Authors: Wolfgang Kramer /
Richard Ulrich

Publisher: Hans im Glück 1998

Awards: none



At Essen 1998 Hans im Glück Spiele expanded their "El Grande"-product line with a new game from Wolfgang Kramer and Richard Ulrich: "El Caballero". "El Caballero" still is in the graphical style of the "El Grande"-series, but itīs not an expansion for "El Grande" but a totally new game about the discovery of unexplored lands.

By placing special land-tiles, showing different possibilities of coasts, land and the sea, the players construct differently shaped isles and sea-areas. By placing Caballero-cards next to placed land-tiles, the players bring caballeros onto the isles. Having most caballeros on an isle is important throughout the game, since dominance over an isle will give a player victory-points in the two evaluation-phases during the game.

The placement of the caballeros is actually quite different from the precedessor game, "El Grande". During his turn a player first receives a varying amount of caballeros to his court, depending on a card which he has played at the beginning of the round. After this, the player places a land-tile next to already placed land-tiles, and then he may bring some caballeros onto the isles which are fprming on the table. He choses how many he wants to play, and then he places a caballero-tile (the edges on the front side being numbered from "1" to "4", on the backside from "5" to "8") next to an already placed land-tile so that it touches land with one edge. The number printed on this edge of the caballero-tile must show the actual number of caballeros which the player actually wanted to place onto this isle. In the two evaluation phases, for each isle the player who has most caballeros on it is determined. This player receives one Victory-Point for each tile his isle contains, and an additional point for each Gold-Mine on his isle.

But the caballeros will not automatically stay on the map, they nay also be removed due to some different reasons. First off, a player may decide to remove one of his caballero-tiles to have it back at his court, since each player only has a limited number of these tiles. More strategic is the option to force another player to withdraw one of his caballero-tiles. Players may do this by placing a land-tile next to an already placed caballero-tile, so the the caballero now touches land with more than one edge. This forces the player owning the caballero-tile to remove his tile, losing all caballeros he has spent to place the tile. The loss of these caballeros may be prevented by buying a Castillo for the tile, alowing it, if the tile should be removed, to take the caballeros back to a playerīs court.

Additional points may be scored by buying ships for a caballero-tile. Likewise to the land-areas, sea-areas will be created. By placing a ship on an edge of a caballero which touches sea-areas, during an evaluation-phase the player will score a point for each tile the sea-area comprises plus one additional point for each fishing place. Different from the land-areas, at sea no majority is counted off. Here each ship placed into a sea-area will score the same number of points, allowing different players to score for one sea-area, or even one player with multiple ships.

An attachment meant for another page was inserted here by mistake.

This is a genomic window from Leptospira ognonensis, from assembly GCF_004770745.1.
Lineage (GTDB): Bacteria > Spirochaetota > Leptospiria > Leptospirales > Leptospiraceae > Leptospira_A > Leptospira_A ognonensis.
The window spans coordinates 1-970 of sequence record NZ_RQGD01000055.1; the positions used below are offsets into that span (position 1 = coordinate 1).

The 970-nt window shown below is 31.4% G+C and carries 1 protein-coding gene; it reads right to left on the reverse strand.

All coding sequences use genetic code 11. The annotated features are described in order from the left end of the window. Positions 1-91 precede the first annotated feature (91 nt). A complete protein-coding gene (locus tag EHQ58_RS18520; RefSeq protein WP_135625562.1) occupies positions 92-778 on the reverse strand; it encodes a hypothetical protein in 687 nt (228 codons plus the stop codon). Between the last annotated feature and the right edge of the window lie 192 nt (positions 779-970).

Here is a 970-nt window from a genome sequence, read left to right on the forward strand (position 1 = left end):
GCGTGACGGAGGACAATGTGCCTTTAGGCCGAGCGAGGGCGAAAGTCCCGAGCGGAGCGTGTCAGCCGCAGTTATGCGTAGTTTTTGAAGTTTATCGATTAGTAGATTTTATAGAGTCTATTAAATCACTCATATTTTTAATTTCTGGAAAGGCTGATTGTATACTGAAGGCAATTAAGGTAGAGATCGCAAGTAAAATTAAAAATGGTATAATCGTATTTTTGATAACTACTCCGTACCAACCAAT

Also included into the game are advanced rules which allow the placement of an Alcalde or an Grande. These may be used to fortify a caballero-tile against being removed or to score points for isles where no caballeros are present.

The game makes use of the basic-gaming principles for "El Grande" by allowing players to score victory-points for different regions. New is the fact that now the players can influence how much a region will be worth by placing land-tiles and thus expanding the regions themselves. Honestly, the build-up of the game with the land-tiles and the scoring for a region depending on how big it is strongly remembered me of "Entdecker", but with these two points the similarities already end. "El Caballero" is a much deeper strategy game than "Entdecker", since here the element of luck is very much reduced. The players have to plan carefully where to place the caballero-tiles and how to expand the isles in order to get most victory points from them without connecting other players which might have more caballeros at hand. "El Grande" certainly is the father of this game, but nonetheless "El Caballero" is a totally new game which presents quite interesting gameplay and playing mechanisms to us. In fact, I am absolutely unable to say whether "El Grande" or "El Caballero" is a better game, since - despite of the similiarities - these are two essentially different games. Personally I like "El Caballero" a lot, and I hope for more since the game surely allows expansions like cities or inhabitants.

Looking for this game? Visit Funagain Games!

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Copyright © 2006 Frank Schulte-Kulkmann, Essen, Germany